You’re All Wet! Water Parks at Walt Disney World

by Kristin Ford
AllEars® Feature Writer

Feature Article

This article appeared in the March 13, 2012 Issue #651 of ALL EARS® (ISSN: 1533-0753)

One of the best things about Walt Disney World water parks is that there truly is something for guests of all ages. I have been taking my family to both Blizzard Beach and Typhoon Lagoon since my kids were babies — they're 7 and 9 years old now — and each season we find something "new" to do. As they've gotten older, and taller, their interests have changed.

I'm often asked which park is better, and while I don't think guests will be disappointed at either, I do think that each park has advantages for different ages. Another consideration might be your personal preference for the setting: Blizzard Beach is themed around the results of a freak snow storm hitting Central Florida, and Typhoon Lagoon is what was left behind after a tropical storm blew out to sea.



Blizzard BeachWhen my kids were toddlers, Blizzard Beach was our favorite Disney water park because of Tike's Peak, the kiddie area designed for offspring 48 inches and shorter. (Cast members do measure children, which I appreciated, because it keeps older kids, who might be too rough, from interfering with the little ones' fun.)

Tike's Peak offers miniature versions of some of the water park's signature rides, plus special features just for toddlers. At the top of the "peak," kids can choose from gentle side-by-side slides (that parents can go down, too); tiny covered slides; a slow-moving, slightly curved body flume; and an inner tube ride. At the bottom, there is a splash area with fountains; a water jets section; and even sandboxes for making castles.

With little kids, having shade during the day is important for breaks and naps. There are huts, some with picnic tables, scattered around Tike's Peak, but you'll need to get there early to snag one. We especially liked setting up camp in one of the few huts that are located at the top of the "peak," because they are located in front of the tiny covered slides.

Toddler Tips:

Life jackets are available for free at Snowless Joe's, or you can bring your own. Because the water is very shallow and I was always with my children in Tike's Peak, we didn't use them there. However, for many years, when our family swam in the Cross Country Creek, or lazy river, the kids always wore life jackets because of the currents and crowds.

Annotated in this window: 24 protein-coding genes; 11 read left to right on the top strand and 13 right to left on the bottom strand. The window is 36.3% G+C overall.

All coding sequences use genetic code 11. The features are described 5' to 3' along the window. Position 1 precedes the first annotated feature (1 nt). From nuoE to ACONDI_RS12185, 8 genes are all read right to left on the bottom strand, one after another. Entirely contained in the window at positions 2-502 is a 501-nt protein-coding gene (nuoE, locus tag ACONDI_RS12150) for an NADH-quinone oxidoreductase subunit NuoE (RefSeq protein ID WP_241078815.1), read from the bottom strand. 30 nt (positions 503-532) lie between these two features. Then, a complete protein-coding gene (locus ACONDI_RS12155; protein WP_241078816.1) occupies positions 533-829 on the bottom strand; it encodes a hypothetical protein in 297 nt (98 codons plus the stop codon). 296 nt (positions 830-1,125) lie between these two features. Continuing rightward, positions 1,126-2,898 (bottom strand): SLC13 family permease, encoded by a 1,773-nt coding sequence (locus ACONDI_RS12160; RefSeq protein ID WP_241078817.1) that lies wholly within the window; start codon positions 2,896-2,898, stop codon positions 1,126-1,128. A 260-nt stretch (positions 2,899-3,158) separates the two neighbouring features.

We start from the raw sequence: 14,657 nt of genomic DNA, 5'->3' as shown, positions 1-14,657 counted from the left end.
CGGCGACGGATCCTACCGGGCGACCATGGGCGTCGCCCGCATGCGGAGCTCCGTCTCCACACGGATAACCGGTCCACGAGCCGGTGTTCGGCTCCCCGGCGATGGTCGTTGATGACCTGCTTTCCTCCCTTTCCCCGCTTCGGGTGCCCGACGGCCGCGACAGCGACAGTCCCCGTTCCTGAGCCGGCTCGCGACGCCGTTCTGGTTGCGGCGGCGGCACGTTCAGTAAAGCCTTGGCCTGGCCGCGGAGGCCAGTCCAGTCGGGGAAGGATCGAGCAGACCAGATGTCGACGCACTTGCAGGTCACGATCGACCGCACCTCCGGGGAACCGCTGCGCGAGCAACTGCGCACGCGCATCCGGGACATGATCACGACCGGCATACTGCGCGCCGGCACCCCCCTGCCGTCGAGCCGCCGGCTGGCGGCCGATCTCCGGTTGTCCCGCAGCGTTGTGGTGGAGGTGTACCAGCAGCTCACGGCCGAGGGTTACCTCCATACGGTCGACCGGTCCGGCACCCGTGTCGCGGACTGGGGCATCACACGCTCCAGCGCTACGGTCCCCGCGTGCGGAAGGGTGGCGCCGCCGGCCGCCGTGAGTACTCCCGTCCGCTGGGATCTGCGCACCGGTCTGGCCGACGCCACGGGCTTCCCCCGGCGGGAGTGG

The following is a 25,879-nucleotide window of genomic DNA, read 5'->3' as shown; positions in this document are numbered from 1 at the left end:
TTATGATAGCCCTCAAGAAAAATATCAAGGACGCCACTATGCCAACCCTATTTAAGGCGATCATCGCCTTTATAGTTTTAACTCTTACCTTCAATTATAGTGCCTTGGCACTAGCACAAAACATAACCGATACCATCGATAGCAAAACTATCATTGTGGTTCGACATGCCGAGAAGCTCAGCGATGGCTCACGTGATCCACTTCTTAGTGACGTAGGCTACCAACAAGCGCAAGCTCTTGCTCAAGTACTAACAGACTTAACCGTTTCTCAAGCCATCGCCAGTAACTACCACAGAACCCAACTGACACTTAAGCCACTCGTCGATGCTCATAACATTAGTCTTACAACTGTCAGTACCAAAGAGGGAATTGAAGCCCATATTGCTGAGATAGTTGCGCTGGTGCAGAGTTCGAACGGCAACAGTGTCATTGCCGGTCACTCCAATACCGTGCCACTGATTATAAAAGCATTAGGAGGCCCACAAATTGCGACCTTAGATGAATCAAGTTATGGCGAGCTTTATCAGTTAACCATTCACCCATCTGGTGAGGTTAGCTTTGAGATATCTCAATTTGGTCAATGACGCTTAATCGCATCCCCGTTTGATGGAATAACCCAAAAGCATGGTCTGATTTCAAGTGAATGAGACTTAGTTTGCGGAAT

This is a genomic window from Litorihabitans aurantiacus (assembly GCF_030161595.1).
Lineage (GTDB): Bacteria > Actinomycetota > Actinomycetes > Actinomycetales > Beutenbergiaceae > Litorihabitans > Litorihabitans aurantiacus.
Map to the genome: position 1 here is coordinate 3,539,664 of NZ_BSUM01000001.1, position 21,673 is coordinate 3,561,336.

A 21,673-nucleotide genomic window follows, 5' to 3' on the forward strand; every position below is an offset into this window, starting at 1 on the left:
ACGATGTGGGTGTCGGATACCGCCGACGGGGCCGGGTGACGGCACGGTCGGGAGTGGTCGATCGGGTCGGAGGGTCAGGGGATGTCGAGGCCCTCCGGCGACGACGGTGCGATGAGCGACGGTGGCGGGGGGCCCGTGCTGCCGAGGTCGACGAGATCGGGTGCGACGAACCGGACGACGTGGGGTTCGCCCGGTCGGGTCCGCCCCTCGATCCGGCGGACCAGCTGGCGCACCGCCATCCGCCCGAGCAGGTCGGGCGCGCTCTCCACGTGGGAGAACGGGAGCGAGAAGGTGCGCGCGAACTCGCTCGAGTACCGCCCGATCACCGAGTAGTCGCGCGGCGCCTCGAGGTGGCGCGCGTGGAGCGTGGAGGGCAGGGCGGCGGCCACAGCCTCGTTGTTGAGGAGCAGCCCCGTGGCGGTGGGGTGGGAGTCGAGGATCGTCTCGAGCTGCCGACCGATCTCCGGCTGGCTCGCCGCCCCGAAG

— Guests can bring in coolers, but no alcohol or glass containers are permitted. In addition to saving money, we liked the convenience of having drinks and lunch ready when we were — no lines or traipsing back to the front of the park. This certainly helped avoid meltdowns with kids and adults alike!

Typhoon Lagoon has an area just for those 48 inches and shorter, too, called Ketchakiddee Creek. The centerpiece is a ship structure where kids can man the decks and shoot water cannfons at guests defending their stations. The littlest visitors can also choose two concrete slopes to scoot on their bottoms under arches of water, an inner tube ride, multiple short slides and a shallow basin of water for splashing around. Playing in the sand is also encouraged.

Perhaps the coolest feature for young kids is across Castaway Creek, the lazy river, and on the edge of the Typhoon Lagoon Surf Pool. The Bay Slides are body slides for guests 60 inches and shorter and they empty into the side of the wave pool. There is a lifeguard at the top to monitor when guests start, but I'd advise parents to stand at the bottom to wait for younger kids. When the waves roll through the pool, there are some currents at the bottom. Still, these slides are lots of fun!

More Toddler Tips:

It can be difficult to take photos of your young children when you're also trying to play catcher at the bottom of a slide, so be sure to get a card from a Disney PhotoPass photographer. The cost of a few professional photos may save you the cost of a new camera!

— The kiddie area at Typhoon Lagoon is located near the back of the park, while its counterpart at Blizzard Beach is located near the front. Strollers are permitted, but if walking is a factor for your party, you may want to choose Blizzard Beach.



Blizzard BeachBlizzard Beach is the only water park that has a designated pre-teen area, Ski Patrol Training Camp. Pre-teen is a loosely defined term here; it's really a collection of rides for kids who are too old for Tike's Peak and too young for the full-size slides. There is no minimum age, though shorter kids may not be able to reach some overhead items to participate.